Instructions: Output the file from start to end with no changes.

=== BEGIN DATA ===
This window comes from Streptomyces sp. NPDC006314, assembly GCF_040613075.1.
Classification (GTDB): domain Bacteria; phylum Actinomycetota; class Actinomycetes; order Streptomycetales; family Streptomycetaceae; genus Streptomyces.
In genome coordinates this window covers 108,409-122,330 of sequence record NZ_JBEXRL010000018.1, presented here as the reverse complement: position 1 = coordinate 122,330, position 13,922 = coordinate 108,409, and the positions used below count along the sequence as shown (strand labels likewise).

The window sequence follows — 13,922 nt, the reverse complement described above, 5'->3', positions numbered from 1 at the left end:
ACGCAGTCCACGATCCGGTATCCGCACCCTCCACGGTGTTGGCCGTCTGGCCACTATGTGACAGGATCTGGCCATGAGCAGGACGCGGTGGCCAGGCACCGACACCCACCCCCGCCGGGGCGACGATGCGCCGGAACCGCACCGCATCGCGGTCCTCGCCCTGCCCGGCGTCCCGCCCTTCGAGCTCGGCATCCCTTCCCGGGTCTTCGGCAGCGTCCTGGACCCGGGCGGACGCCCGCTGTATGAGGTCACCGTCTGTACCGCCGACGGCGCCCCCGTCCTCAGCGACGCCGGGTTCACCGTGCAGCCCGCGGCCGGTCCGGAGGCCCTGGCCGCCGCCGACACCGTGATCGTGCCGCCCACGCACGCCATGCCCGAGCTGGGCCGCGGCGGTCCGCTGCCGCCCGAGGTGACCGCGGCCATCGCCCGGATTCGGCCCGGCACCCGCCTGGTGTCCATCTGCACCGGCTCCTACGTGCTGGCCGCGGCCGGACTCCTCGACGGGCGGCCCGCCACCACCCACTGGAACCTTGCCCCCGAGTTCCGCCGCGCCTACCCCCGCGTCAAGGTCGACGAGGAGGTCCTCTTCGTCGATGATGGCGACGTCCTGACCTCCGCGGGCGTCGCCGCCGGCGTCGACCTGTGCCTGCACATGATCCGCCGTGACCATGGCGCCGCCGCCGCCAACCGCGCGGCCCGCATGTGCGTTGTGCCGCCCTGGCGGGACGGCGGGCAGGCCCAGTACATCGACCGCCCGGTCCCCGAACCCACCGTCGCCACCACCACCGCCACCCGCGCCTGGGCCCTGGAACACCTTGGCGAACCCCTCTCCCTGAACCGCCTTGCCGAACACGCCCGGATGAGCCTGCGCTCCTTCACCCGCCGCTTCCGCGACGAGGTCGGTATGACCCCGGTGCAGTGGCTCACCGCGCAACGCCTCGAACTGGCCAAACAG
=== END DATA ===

This window comes from Streptomyces sp. NPDC006314, assembly GCF_040613075.1.
Classification (GTDB): domain Bacteria; phylum Actinomycetota; class Actinomycetes; order Streptomycetales; family Streptomycetaceae; genus Streptomyces.
In genome coordinates this window covers 108,409-122,330 of sequence record NZ_JBEXRL010000018.1, presented here as the reverse complement: position 1 = coordinate 122,330, position 13,922 = coordinate 108,409, and the positions used below count along the sequence as shown (strand labels likewise).

The window sequence follows — 13,922 nt, the reverse complement described above, 5'->3', positions numbered from 1 at the left end:
ACGCAGTCCACGATCCGGTATCCGCACCCTCCACGGTGTTGGCCGTCTGGCCACTATGTGACAGGATCTGGCCATGAGCAGGACGCGGTGGCCAGGCACCGACACCCACCCCCGCCGGGGCGACGATGCGCCGGAACCGCACCGCATCGCGGTCCTCGCCCTGCCCGGCGTCCCGCCCTTCGAGCTCGGCATCCCTTCCCGGGTCTTCGGCAGCGTCCTGGACCCGGGCGGACGCCCGCTGTATGAGGTCACCGTCTGTACCGCCGACGGCGCCCCCGTCCTCAGCGACGCCGGGTTCACCGTGCAGCCCGCGGCCGGTCCGGAGGCCCTGGCCGCCGCCGACACCGTGATCGTGCCGCCCACGCACGCCATGCCCGAGCTGGGCCGCGGCGGTCCGCTGCCGCCCGAGGTGACCGCGGCCATCGCCCGGATTCGGCCCGGCACCCGCCTGGTGTCCATCTGCACCGGCTCCTACGTGCTGGCCGCGGCCGGACTCCTCGACGGGCGGCCCGCCACCACCCACTGGAACCTTGCCCCCGAGTTCCGCCGCGCCTACCCCCGCGTCAAGGTCGACGAGGAGGTCCTCTTCGTCGATGATGGCGACGTCCTGACCTCCGCGGGCGTCGCCGCCGGCGTCGACCTGTGCCTGCACATGATCCGCCGTGACCATGGCGCCGCCGCCGCCAACCGCGCGGCCCGCATGTGCGTTGTGCCGCCCTGGCGGGACGGCGGGCAGGCCCAGTACATCGACCGCCCGGTCCCCGAACCCACCGTCGCCACCACCACCGCCACCCGCGCCTGGGCCCTGGAACACCTTGGCGAACCCCTCTCCCTGAACCGCCTTGCCGAACACGCCCGGATGAGCCTGCGCTCCTTCACCCGCCGCTTCCGCGACGAGGTCGGTATGACCCCGGTGCAGTGGCTCACCGCGCAACGCCTCGAACTGGCCAAACAG